Let me start by saying, Savannah’s death is a tragedy, and I pray for her family and her friends. I hope this post might help shed light upon what caused her death.
A friend of mine posted comments regarding a blog she read about a 9 year old girl who was run to death by her grandmother (Joyce Garrard) and step mother (Jessica Hardin). When I read the title, I reacted immediately like I’m sure everybody did. I believed that these abusive people needed to pay for their crime, then I read further.
The girl was forced to run for three hours because she had eaten a candy bar! Wow, this was definitely abusive. After running for three hours, she apparently went into a seizure. At this point, the step mother (who was 9 months pregnant) and paternal grandmother called 911.
This happened on a Friday afternoon and evening, and the girl died on the following Monday while in the hospital.
The autopsy revealed that she was dehydrated and had low sodium at the time of her death.
The report also stated that Savannah had a medical condition that involved her urinary system that required her to have monthly doctor’s visits. Apparently, eating chocolate could cause her serious complications which provoked the paternal grandmother into punishing her with running.
The step mother and grandmother are being charged with murder. The grandmother is being charged with capital murder, so if she is convicted, she will face the death penalty.
Most of the information I’ve cited comes from the following article:
My question is: what really happened to Savannah Hardin?
I have very limited information regarding her personal story, but I have a lot of information regarding hyponatremia. (Please see all of my posts regarding hyponatremia to find out more about this very common metabolic condition, and its life threatening consequences).
I really believe that her death was caused by or contributed to by medical malpractice or at the very least lack of appropriate medical care.
When I read the article regarding Savannah, so many questions come to mind. Did the women give the child water while she ran?
It is commonly believed that a person can exercise for long periods of time if they are provided water. (This is the case with many school athletic programs who push children to the extreme every year as long as they provide water breaks every 20 minutes.
Most people don’t realize how dangerous water is when exercising. When a person sweats, they release large amounts of salt through their sweat. If they proceed to drink large amounts of water, this will further dilute their blood sodium levels. It is so dangerous.
If Savannah’s guardians provided her water instead of an electrolyte based refreshment, like Gatorade, then this could have caused her sodium levels to drop dangerously low.
To further complicate her condition, Savannah had a urinary disorder/disease. Depending on what type of disease she had, this might have contributed to her ability to develop low sodium.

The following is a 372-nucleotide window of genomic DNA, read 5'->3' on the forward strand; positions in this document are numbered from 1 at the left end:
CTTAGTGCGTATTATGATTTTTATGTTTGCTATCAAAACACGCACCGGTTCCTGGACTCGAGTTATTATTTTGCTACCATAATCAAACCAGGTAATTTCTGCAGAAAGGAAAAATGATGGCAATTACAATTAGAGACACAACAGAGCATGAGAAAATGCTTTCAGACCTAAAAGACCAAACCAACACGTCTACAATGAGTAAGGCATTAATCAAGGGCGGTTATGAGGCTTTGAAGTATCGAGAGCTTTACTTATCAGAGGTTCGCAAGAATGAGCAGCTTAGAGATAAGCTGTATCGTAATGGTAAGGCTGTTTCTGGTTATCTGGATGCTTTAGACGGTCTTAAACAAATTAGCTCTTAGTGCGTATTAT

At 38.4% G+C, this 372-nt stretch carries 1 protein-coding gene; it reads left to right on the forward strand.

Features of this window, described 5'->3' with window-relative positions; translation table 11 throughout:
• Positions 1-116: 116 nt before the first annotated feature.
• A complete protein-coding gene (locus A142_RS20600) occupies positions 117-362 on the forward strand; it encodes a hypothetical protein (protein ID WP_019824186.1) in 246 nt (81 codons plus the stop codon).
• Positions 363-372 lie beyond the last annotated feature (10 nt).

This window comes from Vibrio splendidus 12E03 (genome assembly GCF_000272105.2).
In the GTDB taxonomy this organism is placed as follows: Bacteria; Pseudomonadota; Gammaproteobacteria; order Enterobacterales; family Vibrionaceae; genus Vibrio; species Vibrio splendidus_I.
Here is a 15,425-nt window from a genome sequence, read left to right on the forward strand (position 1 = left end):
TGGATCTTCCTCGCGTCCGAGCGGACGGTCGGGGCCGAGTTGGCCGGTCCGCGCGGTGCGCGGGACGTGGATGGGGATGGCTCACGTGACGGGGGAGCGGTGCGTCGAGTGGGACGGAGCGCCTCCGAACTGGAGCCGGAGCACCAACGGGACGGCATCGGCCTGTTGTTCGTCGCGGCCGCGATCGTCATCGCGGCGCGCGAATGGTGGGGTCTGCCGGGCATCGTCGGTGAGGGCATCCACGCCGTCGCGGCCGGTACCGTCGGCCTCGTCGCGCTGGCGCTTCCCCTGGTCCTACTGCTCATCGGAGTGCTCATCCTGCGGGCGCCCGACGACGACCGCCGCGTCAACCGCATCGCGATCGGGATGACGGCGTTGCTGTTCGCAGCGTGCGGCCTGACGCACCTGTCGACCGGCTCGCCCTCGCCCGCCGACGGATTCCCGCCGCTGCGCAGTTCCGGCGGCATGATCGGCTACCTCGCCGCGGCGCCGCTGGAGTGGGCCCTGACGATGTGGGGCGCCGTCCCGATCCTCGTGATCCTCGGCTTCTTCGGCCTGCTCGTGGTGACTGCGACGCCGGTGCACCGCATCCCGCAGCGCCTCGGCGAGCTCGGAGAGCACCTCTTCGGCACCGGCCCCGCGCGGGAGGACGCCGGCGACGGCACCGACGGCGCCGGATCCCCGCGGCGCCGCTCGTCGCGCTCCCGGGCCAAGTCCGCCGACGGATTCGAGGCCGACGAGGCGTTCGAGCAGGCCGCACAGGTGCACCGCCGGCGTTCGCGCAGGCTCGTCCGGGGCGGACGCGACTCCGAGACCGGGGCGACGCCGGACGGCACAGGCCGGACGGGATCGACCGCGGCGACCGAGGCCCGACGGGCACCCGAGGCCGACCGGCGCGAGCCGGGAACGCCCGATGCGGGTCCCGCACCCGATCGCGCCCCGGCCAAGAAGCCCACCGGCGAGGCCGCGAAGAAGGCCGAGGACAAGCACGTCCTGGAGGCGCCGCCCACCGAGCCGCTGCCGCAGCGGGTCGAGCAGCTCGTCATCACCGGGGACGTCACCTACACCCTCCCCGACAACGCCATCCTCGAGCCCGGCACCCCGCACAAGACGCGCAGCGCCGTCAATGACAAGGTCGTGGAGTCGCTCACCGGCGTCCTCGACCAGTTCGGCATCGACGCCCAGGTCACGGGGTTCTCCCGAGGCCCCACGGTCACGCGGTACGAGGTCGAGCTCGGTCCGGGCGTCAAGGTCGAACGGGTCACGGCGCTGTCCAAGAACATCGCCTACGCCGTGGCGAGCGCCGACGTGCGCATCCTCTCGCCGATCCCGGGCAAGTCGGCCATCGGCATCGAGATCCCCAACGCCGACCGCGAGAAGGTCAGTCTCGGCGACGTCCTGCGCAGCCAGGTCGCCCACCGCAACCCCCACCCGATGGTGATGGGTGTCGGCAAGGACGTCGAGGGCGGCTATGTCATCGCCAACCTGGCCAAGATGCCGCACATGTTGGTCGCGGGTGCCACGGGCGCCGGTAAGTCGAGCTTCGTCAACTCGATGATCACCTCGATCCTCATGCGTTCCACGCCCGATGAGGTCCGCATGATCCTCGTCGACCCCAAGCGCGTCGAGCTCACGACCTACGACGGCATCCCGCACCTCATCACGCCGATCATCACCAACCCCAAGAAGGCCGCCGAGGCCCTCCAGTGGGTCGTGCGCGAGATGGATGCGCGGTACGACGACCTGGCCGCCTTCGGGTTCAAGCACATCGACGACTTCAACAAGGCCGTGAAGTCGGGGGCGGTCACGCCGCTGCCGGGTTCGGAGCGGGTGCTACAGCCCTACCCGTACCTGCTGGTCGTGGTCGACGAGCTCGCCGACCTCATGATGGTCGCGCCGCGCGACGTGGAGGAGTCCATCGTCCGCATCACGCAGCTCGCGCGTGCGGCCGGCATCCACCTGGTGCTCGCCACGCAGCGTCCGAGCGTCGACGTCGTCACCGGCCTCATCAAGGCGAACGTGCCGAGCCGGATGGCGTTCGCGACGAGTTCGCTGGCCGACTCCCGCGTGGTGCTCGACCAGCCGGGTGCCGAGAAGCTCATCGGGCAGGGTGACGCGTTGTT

The basic symptoms of severe dehydration and hyponatremia are the same: headache, nausea, vomiting, muscle cramps, seizures, dizziness, delirium and unconsciousness. Some of these symptoms may occur or all of these symptoms may occur. A big differentiation regarding those with dehydration is that they stop sweating.
Dehydration rarely causes seizures though, so I believe that when Savannah experienced seizures after running, it was because she was hyponatremic not dehydrated. It would be extremely difficult to determine without reviewing all of her medical records and questioning her family.
If her family was providing her with water, in combination with her physical condition and intense exercise, this would have been the perfect storm leading to her developing hyponatremia.
Why do I think there could have been medical malpractice?
It has been recognized that the standard treatment at the time of hospitalization for dehydration is IV fluids. These fluids tend to not contain sodium at all. If a person is treated with these nonsaline fluids and they actually have hyponatremia, then this treatment can be fatal.
It dilutes already diluted blood sodium levels. This would cause brain stem and cerebral swelling, further seizures, coma and brain death.
By the time the hospital receives the lab work showing low blood sodium levels, it is already too late to change the IV fluids to a low sodium based fluid, especially in children.
Please read the following information regarding the susceptibility of children for hyponatremia and how it is supposed that it is being caused mostly by hospital malpractice:
It has now become apparent that the majority of hospital-acquired hyponatremia in children is iatrogenic and due in large part to the administration of hypotonic fluids to patients with elevated arginine vasopressin levels. Recent prospective studies have demonstrated that administration of 0.9% sodium chloride in maintenance fluids can prevent the development of hyponatremia. Risk factors, such as hypoxia and central nervous system (CNS) involvement, have been identified for the development of hyponatremic encephalopathy, which can lead to neurologic injury at mildly hyponatremic values. It has also become apparent that both children and adult patients are dying from symptomatic hyponatremia due to inadequate therapy. We have proposed the use of intermittent intravenous bolus therapy with 3% sodium chloride, 2 cc/kg with a maximum of 100 cc, to rapidly reverse CNS symptoms and at the same time avoid the possibility of overcorrection of hyponatremia.